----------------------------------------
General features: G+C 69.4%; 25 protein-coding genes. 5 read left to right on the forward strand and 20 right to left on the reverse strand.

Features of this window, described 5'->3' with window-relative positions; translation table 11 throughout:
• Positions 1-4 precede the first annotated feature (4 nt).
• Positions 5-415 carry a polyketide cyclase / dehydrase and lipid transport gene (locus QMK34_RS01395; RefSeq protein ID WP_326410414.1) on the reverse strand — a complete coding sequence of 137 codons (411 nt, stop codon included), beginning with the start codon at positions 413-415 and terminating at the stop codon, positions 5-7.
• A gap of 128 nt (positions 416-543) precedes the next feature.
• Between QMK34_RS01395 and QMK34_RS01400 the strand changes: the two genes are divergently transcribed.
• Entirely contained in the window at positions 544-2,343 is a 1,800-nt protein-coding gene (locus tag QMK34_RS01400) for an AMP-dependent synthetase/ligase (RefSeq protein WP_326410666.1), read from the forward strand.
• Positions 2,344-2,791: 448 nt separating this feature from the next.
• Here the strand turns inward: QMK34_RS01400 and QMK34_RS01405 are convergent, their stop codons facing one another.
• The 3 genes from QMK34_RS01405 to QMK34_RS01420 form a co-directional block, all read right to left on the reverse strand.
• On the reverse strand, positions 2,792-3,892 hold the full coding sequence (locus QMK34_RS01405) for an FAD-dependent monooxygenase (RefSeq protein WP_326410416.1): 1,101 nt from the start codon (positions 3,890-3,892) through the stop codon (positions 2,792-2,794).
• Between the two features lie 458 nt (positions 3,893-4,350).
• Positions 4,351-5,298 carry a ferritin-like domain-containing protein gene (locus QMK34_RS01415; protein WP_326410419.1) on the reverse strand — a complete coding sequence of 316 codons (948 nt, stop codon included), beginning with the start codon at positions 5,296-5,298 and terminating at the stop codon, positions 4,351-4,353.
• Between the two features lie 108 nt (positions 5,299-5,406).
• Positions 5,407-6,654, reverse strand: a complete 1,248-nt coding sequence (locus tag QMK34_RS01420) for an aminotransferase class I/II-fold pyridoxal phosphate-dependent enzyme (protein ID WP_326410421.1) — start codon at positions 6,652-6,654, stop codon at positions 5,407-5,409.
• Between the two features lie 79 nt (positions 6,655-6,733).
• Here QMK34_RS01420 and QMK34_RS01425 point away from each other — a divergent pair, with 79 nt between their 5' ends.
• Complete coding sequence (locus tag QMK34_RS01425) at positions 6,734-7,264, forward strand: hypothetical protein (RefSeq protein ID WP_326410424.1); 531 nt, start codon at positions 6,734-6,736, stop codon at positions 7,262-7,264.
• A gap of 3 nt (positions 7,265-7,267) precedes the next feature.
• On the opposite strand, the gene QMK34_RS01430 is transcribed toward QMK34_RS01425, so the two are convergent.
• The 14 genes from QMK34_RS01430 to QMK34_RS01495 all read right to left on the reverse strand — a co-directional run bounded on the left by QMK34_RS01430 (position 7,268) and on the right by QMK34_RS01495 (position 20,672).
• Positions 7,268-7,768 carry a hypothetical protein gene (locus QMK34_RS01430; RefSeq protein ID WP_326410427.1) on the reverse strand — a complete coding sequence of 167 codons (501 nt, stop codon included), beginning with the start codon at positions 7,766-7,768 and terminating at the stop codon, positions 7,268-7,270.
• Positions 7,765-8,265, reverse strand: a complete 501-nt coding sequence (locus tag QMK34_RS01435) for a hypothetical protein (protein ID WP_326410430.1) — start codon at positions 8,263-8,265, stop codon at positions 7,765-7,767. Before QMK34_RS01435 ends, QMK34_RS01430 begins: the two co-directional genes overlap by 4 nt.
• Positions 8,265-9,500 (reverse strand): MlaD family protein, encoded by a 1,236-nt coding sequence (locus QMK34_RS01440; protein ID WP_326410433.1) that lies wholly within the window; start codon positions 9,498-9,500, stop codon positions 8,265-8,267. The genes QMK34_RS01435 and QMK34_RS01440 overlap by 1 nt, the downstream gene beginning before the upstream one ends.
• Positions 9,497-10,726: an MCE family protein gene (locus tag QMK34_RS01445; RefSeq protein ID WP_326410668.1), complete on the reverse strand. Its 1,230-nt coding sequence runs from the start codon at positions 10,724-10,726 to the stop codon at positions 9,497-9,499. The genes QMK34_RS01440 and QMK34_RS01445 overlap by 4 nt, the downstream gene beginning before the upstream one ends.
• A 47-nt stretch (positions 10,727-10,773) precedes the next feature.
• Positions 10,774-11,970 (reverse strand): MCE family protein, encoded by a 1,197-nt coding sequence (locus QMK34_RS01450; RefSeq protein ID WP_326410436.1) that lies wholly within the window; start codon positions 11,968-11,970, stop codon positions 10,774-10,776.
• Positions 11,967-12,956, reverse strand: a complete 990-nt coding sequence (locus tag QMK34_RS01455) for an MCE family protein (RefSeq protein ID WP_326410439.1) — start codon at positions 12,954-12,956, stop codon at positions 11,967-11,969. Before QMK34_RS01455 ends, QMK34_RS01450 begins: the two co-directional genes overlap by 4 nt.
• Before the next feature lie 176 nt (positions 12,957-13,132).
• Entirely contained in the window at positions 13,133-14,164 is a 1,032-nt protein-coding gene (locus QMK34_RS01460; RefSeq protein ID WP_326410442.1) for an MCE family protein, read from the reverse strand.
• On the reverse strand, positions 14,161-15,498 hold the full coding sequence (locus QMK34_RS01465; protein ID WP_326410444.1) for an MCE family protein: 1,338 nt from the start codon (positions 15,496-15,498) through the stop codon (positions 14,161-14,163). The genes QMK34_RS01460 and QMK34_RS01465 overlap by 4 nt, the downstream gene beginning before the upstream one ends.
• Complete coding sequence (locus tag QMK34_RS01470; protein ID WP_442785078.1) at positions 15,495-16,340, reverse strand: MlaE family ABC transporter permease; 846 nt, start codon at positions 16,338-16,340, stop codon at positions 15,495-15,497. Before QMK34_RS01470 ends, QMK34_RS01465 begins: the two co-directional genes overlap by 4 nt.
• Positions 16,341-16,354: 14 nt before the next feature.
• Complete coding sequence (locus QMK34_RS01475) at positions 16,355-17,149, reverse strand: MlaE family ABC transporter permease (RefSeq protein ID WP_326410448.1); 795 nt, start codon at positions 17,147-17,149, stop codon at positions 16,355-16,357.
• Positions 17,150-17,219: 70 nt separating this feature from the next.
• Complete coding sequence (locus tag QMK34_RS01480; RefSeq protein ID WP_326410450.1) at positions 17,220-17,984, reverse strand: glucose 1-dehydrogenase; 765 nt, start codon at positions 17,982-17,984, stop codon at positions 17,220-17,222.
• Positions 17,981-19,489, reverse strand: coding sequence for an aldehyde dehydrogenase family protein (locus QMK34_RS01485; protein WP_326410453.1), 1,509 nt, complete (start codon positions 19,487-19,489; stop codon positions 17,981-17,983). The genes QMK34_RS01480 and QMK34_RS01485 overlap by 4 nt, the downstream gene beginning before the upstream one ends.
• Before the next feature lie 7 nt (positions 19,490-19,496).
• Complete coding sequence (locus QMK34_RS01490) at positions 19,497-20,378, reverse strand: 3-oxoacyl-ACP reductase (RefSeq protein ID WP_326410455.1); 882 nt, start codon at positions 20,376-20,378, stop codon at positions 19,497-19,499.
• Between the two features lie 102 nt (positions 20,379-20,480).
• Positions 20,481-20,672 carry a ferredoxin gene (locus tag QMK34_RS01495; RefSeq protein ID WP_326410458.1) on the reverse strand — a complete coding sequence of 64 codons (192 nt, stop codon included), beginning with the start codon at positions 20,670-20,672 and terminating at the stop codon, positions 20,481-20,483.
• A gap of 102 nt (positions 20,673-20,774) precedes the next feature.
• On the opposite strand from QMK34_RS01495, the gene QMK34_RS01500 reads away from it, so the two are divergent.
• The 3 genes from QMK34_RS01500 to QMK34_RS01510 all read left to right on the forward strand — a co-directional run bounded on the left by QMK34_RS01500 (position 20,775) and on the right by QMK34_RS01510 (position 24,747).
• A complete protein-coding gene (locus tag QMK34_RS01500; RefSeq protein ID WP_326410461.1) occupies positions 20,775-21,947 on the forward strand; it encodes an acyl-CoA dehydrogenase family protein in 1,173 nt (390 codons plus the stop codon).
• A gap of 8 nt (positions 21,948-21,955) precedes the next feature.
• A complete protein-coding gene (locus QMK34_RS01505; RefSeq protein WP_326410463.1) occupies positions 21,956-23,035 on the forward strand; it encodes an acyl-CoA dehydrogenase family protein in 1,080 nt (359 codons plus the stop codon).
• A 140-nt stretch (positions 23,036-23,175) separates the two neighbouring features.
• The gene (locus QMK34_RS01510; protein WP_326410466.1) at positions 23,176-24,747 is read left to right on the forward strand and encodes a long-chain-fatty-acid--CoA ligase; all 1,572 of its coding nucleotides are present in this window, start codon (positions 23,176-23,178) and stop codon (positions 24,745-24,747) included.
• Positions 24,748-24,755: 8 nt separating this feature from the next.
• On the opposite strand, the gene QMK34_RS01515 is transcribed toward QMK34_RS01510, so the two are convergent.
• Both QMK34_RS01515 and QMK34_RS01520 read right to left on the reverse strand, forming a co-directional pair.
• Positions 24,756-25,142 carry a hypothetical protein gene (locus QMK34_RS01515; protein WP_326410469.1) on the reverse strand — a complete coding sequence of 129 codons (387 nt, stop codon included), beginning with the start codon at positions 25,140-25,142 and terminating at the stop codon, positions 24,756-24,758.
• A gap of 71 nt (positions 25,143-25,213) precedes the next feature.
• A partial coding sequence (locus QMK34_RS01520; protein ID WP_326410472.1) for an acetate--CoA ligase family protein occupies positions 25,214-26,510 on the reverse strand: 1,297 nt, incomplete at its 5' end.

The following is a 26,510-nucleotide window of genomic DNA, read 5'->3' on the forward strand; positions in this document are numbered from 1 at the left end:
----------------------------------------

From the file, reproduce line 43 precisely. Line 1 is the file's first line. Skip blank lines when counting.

• On the opposite strand from QMK34_RS01495, the gene QMK34_RS01500 reads away from it, so the two are divergent.